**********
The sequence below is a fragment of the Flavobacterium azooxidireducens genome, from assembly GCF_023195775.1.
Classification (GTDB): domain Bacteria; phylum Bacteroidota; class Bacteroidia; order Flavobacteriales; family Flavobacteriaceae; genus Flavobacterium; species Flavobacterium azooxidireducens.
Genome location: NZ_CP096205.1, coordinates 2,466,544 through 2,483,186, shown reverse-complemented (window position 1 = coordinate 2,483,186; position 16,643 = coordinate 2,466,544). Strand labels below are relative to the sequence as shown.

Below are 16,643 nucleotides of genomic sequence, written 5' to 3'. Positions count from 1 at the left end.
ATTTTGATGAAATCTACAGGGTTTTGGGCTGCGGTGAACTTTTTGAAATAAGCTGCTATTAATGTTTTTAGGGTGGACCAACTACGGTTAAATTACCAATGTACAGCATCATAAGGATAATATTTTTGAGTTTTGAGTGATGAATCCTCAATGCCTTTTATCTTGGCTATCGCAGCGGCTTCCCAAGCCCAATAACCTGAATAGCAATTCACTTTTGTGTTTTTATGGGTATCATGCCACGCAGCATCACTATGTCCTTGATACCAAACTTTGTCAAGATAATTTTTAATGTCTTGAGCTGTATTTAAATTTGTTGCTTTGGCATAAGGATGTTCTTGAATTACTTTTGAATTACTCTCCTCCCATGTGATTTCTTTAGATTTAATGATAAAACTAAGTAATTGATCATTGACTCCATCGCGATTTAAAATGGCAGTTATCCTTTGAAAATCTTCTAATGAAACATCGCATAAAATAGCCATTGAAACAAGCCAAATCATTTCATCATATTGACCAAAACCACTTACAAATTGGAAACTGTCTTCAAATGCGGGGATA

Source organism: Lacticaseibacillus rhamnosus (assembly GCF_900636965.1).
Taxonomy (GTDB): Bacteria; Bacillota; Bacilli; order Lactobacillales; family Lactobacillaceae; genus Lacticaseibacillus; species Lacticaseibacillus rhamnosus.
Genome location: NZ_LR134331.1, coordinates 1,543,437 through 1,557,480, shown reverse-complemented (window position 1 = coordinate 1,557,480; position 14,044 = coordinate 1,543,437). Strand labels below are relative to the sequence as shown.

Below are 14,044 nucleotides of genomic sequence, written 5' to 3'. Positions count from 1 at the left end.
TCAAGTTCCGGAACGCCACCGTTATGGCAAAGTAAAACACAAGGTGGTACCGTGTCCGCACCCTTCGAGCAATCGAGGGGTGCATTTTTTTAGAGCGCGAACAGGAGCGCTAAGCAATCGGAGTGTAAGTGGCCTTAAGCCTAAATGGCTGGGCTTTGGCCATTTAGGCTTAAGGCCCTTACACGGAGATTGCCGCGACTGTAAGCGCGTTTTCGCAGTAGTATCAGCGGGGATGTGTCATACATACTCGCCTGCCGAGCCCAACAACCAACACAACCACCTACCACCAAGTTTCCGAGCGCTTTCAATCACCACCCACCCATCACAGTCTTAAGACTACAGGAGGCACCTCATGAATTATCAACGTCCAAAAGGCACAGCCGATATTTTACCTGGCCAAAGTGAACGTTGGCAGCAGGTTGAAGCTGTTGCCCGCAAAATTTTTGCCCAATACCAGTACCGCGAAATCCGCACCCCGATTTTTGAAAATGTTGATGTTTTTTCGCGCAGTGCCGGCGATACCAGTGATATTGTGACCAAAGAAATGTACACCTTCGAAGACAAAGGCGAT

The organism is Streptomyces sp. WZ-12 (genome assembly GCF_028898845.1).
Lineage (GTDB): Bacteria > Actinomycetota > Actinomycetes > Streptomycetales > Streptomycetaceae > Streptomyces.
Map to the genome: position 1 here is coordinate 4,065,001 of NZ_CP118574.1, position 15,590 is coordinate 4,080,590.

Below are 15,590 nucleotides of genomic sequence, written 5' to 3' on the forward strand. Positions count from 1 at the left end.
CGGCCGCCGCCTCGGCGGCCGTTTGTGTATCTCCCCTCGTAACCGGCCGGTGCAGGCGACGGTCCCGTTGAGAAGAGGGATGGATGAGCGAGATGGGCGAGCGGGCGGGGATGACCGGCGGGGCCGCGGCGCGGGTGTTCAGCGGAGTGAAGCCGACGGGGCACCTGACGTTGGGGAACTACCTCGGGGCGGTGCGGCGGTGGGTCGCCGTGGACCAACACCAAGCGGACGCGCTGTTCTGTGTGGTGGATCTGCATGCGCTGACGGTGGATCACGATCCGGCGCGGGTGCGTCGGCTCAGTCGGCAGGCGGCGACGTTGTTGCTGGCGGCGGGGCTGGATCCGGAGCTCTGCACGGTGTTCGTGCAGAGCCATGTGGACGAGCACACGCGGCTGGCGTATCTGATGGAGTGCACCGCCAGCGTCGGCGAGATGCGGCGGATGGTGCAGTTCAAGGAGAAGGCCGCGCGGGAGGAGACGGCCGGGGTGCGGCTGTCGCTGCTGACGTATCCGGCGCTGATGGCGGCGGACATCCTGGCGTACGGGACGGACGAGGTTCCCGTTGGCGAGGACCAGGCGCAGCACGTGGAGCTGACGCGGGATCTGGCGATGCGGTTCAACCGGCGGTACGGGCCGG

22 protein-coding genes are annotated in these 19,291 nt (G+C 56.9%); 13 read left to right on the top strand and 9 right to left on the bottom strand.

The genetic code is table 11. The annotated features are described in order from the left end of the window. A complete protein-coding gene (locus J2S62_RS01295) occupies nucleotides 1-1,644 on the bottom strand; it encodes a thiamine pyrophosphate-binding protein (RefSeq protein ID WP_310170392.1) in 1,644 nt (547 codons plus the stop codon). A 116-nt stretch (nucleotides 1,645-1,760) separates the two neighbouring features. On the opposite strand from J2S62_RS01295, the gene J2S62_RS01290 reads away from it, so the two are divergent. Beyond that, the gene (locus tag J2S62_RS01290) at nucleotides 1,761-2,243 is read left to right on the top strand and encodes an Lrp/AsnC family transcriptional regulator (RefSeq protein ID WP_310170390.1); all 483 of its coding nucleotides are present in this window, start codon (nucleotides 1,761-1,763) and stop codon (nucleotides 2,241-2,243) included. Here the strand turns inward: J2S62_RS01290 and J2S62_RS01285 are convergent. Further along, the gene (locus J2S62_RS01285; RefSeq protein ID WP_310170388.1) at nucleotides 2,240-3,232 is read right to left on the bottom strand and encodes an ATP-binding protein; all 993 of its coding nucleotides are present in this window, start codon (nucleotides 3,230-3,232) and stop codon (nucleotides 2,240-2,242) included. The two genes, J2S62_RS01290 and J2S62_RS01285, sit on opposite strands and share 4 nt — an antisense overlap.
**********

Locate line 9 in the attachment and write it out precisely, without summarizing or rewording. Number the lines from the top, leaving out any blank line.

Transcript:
Below are 14,044 nucleotides of genomic sequence, written 5' to 3'. Positions count from 1 at the left end.